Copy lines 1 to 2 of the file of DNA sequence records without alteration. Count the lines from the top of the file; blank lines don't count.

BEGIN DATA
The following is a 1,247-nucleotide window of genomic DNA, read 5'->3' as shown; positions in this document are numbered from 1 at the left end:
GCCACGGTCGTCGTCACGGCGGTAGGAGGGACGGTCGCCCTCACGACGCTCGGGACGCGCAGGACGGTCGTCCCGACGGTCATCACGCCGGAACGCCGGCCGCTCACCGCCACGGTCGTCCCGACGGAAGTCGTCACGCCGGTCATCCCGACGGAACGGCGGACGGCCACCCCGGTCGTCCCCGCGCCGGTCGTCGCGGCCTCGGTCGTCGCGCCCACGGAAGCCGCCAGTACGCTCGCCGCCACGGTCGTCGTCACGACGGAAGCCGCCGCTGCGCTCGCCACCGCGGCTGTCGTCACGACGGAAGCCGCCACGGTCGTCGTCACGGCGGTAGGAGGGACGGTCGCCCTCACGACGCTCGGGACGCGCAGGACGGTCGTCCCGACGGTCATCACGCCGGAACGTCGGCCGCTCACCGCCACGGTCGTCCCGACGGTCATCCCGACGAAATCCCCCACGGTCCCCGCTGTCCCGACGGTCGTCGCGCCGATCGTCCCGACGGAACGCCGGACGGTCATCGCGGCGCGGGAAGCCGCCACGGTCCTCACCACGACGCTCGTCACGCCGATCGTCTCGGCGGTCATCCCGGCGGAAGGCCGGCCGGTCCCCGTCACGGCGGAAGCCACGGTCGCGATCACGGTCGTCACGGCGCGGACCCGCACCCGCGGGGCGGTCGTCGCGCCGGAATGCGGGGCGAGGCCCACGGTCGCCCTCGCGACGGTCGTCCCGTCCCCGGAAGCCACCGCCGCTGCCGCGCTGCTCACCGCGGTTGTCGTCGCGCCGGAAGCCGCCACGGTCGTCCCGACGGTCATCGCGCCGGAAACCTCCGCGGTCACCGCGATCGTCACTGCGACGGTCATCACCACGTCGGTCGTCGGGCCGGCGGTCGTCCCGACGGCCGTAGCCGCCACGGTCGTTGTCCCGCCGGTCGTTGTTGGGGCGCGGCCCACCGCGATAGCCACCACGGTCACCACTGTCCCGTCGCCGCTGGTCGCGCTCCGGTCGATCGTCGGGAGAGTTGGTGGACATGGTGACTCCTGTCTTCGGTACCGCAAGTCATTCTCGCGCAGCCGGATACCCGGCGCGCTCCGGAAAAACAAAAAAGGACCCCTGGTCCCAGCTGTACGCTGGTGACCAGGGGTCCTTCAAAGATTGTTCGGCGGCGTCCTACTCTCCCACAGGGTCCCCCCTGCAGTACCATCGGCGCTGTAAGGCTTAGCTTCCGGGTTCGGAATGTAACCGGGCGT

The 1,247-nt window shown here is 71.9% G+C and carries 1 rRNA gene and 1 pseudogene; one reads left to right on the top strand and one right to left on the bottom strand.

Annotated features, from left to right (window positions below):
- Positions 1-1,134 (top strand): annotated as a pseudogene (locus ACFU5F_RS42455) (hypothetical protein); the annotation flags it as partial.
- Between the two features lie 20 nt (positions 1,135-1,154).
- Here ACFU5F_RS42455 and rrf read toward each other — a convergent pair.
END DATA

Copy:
The following is a 1,247-nucleotide window of genomic DNA, read 5'->3' as shown; positions in this document are numbered from 1 at the left end:
GCCACGGTCGTCGTCACGGCGGTAGGAGGGACGGTCGCCCTCACGACGCTCGGGACGCGCAGGACGGTCGTCCCGACGGTCATCACGCCGGAACGCCGGCCGCTCACCGCCACGGTCGTCCCGACGGAAGTCGTCACGCCGGTCATCCCGACGGAACGGCGGACGGCCACCCCGGTCGTCCCCGCGCCGGTCGTCGCGGCCTCGGTCGTCGCGCCCACGGAAGCCGCCAGTACGCTCGCCGCCACGGTCGTCGTCACGACGGAAGCCGCCGCTGCGCTCGCCACCGCGGCTGTCGTCACGACGGAAGCCGCCACGGTCGTCGTCACGGCGGTAGGAGGGACGGTCGCCCTCACGACGCTCGGGACGCGCAGGACGGTCGTCCCGACGGTCATCACGCCGGAACGTCGGCCGCTCACCGCCACGGTCGTCCCGACGGTCATCCCGACGAAATCCCCCACGGTCCCCGCTGTCCCGACGGTCGTCGCGCCGATCGTCCCGACGGAACGCCGGACGGTCATCGCGGCGCGGGAAGCCGCCACGGTCCTCACCACGACGCTCGTCACGCCGATCGTCTCGGCGGTCATCCCGGCGGAAGGCCGGCCGGTCCCCGTCACGGCGGAAGCCACGGTCGCGATCACGGTCGTCACGGCGCGGACCCGCACCCGCGGGGCGGTCGTCGCGCCGGAATGCGGGGCGAGGCCCACGGTCGCCCTCGCGACGGTCGTCCCGTCCCCGGAAGCCACCGCCGCTGCCGCGCTGCTCACCGCGGTTGTCGTCGCGCCGGAAGCCGCCACGGTCGTCCCGACGGTCATCGCGCCGGAAACCTCCGCGGTCACCGCGATCGTCACTGCGACGGTCATCACCACGTCGGTCGTCGGGCCGGCGGTCGTCCCGACGGCCGTAGCCGCCACGGTCGTTGTCCCGCCGGTCGTTGTTGGGGCGCGGCCCACCGCGATAGCCACCACGGTCACCACTGTCCCGTCGCCGCTGGTCGCGCTCCGGTCGATCGTCGGGAGAGTTGGTGGACATGGTGACTCCTGTCTTCGGTACCGCAAGTCATTCTCGCGCAGCCGGATACCCGGCGCGCTCCGGAAAAACAAAAAAGGACCCCTGGTCCCAGCTGTACGCTGGTGACCAGGGGTCCTTCAAAGATTGTTCGGCGGCGTCCTACTCTCCCACAGGGTCCCCCCTGCAGTACCATCGGCGCTGTAAGGCTTAGCTTCCGGGTTCGGAATGTAACCGGGCGT